Teen Dating Violence

No one deserves to be in an abusive situation and it is never your fault. There is no excuse for violence!

Dating abuse is a pattern of behaviors used to exert power and control over a dating partner and can be verbal, emotional, physical, sexual or a combination of all or some of these.  Dating abuse can happen to both males and females, gay or straight, young or old, rich or poor.

boy yelling at girl_SM

  • 35% of Chaffee County High School Students surveyed in 2010 reported knowing someone who is a victim of dating violence.
  • 9% of Chaffee County High School Students surveyed in 2010 reported being a victim of dating violence.


Domestic violence is the leading cause of injury to women between the ages of 15 and 44 in the US – more than rapes, muggings, and auto accidents combined.

Nearly one in 10 high school students will experience physical violence from someone they’re going out with. Even more teens will experience verbal or emotional abuse during the relationship.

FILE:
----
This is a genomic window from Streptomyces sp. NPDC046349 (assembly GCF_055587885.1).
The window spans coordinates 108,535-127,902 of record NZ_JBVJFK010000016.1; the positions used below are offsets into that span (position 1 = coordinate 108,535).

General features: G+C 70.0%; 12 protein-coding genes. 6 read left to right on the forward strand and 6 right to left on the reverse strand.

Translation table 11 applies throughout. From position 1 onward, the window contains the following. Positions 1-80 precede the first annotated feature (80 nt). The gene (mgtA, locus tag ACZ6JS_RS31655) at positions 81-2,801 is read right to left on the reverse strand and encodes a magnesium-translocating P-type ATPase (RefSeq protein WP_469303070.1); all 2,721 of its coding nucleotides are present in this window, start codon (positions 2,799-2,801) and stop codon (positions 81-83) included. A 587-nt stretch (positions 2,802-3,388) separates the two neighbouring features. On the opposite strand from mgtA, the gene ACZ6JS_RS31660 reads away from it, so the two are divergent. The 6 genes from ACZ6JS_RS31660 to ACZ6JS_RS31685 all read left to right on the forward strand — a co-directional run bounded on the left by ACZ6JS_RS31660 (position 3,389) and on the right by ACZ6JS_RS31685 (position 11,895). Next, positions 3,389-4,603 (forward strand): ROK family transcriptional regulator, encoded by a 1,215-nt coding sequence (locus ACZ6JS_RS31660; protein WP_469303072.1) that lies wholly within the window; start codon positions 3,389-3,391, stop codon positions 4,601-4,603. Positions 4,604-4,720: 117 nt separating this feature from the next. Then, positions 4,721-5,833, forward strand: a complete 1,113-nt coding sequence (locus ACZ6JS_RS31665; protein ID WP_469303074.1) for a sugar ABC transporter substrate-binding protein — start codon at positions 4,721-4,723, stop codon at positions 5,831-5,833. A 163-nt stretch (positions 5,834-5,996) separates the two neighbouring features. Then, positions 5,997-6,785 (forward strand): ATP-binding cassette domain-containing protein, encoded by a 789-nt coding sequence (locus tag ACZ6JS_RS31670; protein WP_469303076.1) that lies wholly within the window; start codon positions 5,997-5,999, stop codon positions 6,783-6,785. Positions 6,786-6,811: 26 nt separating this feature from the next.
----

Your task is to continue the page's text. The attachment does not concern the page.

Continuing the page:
1 in 3 teens will experience abuse in their dating relationships.

1 in 5 teens in a serious relationship report being hit, slapped or pushed by a partner.


Types of Abuse


Emotional abuse includes: repeated lying and breaking promises, withholding affection, giving the silent treatment, exhibiting extreme jealousy, keeping you away from family friends or interests, insulting and putting you down, threats, controlling your every move (how to dress, what to eat, where to go, who to see, etc.).


Physical abuse includes: unwanted tickling or hugging, wrestling and pinning you down, punching, kicking, shaking, slapping and attack with a weapon.


Sexual abuse includes: unwanted sexual advance or contact, unwanted sexual comments, unwanted kissing, refusal to stop unwanted intercourse (this is called RAPE).

  • If you are in an abusive relationship, get help!
  • If you have been physically harmed, get medical attention and inform your parent(s) or an adult you trust.
  • If you fear you are in danger, seek shelter and call the police or sheriff’s department.
  • Talk with a friend, crisis hot line, mental health center, or with someone from a domestic violence agency.
  • Consider joining a support group or seek counseling.  We can help you with this – Contact Us.

Abusive relationships get worse as times goes on.

Some helpful websites

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